The University of Wisconsin has experimented with new learning methods recently by “flipping” classrooms, changing the traditional structure of large lectures.
A flipped classroom, or a blended classroom, is a form of learning where students watch online video lectures before class and complete practice problems or engage in discussions during lecture time.
Jeff Russell, vice provost for Lifelong Learning and Dean of Continuing Studies, said flipped classrooms allows for more active learning in lectures since students can prepare outside of class time.
“This active learning helps students to master, understand and make meaning of the material on a deeper level,” Russell said. “It’s not just memorizing facts.”
Russell said he believes teachers should implement the flipped classroom model because not all students learn in the same approach, so videos and other supplementary materials can be a helpful aid to students. He added flipped classes allow more flexibility for students to learn material at their own convenience and prepare questions for their teachers.
Russell said teachers can provide better feedback to students’ questions during lecture time in a flipped class, since they allow for more teacher-student engagement.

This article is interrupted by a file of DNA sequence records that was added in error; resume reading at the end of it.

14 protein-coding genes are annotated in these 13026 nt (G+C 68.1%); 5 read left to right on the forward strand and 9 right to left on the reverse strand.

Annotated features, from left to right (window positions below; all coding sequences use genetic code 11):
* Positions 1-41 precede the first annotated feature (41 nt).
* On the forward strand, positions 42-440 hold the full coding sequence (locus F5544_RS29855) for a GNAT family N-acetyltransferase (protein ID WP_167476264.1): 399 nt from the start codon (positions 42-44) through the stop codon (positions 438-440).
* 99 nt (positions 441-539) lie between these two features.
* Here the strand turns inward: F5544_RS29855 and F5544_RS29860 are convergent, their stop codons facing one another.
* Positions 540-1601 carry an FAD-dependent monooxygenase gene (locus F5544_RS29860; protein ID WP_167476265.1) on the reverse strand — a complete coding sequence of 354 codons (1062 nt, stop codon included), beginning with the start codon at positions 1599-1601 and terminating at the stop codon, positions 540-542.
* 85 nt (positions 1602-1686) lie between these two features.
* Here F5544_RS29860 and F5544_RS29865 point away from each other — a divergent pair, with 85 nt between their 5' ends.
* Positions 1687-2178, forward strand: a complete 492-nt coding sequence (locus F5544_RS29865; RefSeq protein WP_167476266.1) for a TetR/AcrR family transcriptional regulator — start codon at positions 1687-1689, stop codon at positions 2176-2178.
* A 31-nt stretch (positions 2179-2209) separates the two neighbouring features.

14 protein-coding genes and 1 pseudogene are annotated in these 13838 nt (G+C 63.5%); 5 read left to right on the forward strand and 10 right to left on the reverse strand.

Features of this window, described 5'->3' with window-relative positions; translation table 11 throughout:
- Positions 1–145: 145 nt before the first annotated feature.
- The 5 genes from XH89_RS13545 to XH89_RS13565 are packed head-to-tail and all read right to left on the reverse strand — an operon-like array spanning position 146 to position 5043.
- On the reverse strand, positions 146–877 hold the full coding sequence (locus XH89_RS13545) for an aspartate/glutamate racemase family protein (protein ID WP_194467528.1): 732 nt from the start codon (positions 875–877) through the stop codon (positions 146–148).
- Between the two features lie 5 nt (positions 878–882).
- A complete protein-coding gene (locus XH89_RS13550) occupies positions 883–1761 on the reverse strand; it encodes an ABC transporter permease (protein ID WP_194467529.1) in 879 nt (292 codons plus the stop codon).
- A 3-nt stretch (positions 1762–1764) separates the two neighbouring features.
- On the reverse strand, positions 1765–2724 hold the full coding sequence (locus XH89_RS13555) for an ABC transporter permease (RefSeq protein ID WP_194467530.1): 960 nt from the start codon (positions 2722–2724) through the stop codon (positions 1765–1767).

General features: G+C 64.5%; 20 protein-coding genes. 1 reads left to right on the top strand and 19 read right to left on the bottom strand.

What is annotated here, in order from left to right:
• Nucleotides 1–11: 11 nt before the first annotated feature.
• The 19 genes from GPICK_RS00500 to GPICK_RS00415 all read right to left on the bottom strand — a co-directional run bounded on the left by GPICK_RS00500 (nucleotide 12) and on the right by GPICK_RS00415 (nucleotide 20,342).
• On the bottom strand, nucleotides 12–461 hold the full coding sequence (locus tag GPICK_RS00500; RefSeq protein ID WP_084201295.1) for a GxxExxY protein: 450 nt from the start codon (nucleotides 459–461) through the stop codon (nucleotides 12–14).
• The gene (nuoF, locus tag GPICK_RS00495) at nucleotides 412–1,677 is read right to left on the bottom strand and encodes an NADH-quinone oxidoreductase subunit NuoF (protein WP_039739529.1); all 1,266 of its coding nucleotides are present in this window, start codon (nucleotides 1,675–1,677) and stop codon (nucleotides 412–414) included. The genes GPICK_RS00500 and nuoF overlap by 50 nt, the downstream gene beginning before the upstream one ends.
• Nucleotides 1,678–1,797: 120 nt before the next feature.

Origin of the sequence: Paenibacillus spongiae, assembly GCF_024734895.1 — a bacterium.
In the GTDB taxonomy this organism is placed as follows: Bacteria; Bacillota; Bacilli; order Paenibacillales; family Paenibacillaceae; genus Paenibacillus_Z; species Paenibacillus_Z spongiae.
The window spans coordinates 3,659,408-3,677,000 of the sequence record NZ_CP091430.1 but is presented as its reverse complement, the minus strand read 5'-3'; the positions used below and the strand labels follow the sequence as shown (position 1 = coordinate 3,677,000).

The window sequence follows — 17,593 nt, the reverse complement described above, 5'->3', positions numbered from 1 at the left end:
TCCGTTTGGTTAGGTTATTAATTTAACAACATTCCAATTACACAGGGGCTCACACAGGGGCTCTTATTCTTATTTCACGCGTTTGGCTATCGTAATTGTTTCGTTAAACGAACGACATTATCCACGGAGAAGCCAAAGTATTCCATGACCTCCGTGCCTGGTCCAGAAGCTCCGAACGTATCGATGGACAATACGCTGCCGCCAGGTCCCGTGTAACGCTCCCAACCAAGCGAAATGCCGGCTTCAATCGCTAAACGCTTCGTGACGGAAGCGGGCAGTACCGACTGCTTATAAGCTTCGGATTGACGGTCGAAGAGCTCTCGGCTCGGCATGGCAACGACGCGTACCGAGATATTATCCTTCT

However, Russell said flipped classrooms have a few limitations.
It is essential for students in a flipped class to have access to a computer, Russell said. He added not all students will be vigilant enough to review supplementary material before class time.
“A flipped model requires students to get some pre-knowledge and then come to class with questions, which might not work for everyone,” Russell said.
Linda Jorn, the Learning Technologies associate vice provost and Department of Information Technology academic technology director, said a core aspect of flipped classes is the social interactions among students and teachers.
Flipped models provide a more efficient learning experience because students are able to receive immediate feedback in class time on any questions they may have from the pre-lecture videos and materials, Jorn said.
“Students can prepare outside of class and then discuss and problem-solve in class,” Jorn said. “This model helps students learn to debate and argue ideas as well as retain information.”
Learning is a social-cultural process and in order to be successful, it is necessary for students to know how to interact with their peers, Jorn said. Students can learn how to co-create ideas and gain competency skills in a flipped-model class, she said.
There are some shortfalls of flipped learning for both teachers and students, Jorn said, because teachers must plan a lot of material upfront and redesign the classroom experience to be purposeful, while students must take a highly active role in their education.
“Passive students won’t be as successful,” Jorn said. “You really need to contribute and do your homework ahead of time.”